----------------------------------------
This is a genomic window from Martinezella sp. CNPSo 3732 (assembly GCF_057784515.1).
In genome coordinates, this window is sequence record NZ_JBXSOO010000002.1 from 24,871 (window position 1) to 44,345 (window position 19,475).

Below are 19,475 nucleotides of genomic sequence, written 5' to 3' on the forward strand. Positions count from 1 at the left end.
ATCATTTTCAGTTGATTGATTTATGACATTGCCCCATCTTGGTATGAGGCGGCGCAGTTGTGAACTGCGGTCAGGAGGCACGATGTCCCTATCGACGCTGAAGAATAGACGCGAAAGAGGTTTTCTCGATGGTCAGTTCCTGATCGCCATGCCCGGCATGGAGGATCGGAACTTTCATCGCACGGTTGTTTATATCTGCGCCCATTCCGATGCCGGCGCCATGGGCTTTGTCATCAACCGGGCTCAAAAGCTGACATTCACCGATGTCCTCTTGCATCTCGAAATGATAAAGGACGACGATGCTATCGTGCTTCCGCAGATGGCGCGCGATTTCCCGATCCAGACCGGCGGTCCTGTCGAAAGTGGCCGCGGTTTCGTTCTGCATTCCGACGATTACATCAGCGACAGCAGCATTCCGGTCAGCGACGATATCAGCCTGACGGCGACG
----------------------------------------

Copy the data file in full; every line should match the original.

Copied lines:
This is a genomic window from Martinezella sp. CNPSo 3732 (assembly GCF_057784515.1).
In genome coordinates, this window is sequence record NZ_JBXSOO010000002.1 from 24,871 (window position 1) to 44,345 (window position 19,475).

Below are 19,475 nucleotides of genomic sequence, written 5' to 3' on the forward strand. Positions count from 1 at the left end.
ATCATTTTCAGTTGATTGATTTATGACATTGCCCCATCTTGGTATGAGGCGGCGCAGTTGTGAACTGCGGTCAGGAGGCACGATGTCCCTATCGACGCTGAAGAATAGACGCGAAAGAGGTTTTCTCGATGGTCAGTTCCTGATCGCCATGCCCGGCATGGAGGATCGGAACTTTCATCGCACGGTTGTTTATATCTGCGCCCATTCCGATGCCGGCGCCATGGGCTTTGTCATCAACCGGGCTCAAAAGCTGACATTCACCGATGTCCTCTTGCATCTCGAAATGATAAAGGACGACGATGCTATCGTGCTTCCGCAGATGGCGCGCGATTTCCCGATCCAGACCGGCGGTCCTGTCGAAAGTGGCCGCGGTTTCGTTCTGCATTCCGACGATTACATCAGCGACAGCAGCATTCCGGTCAGCGACGATATCAGCCTGACGGCGACG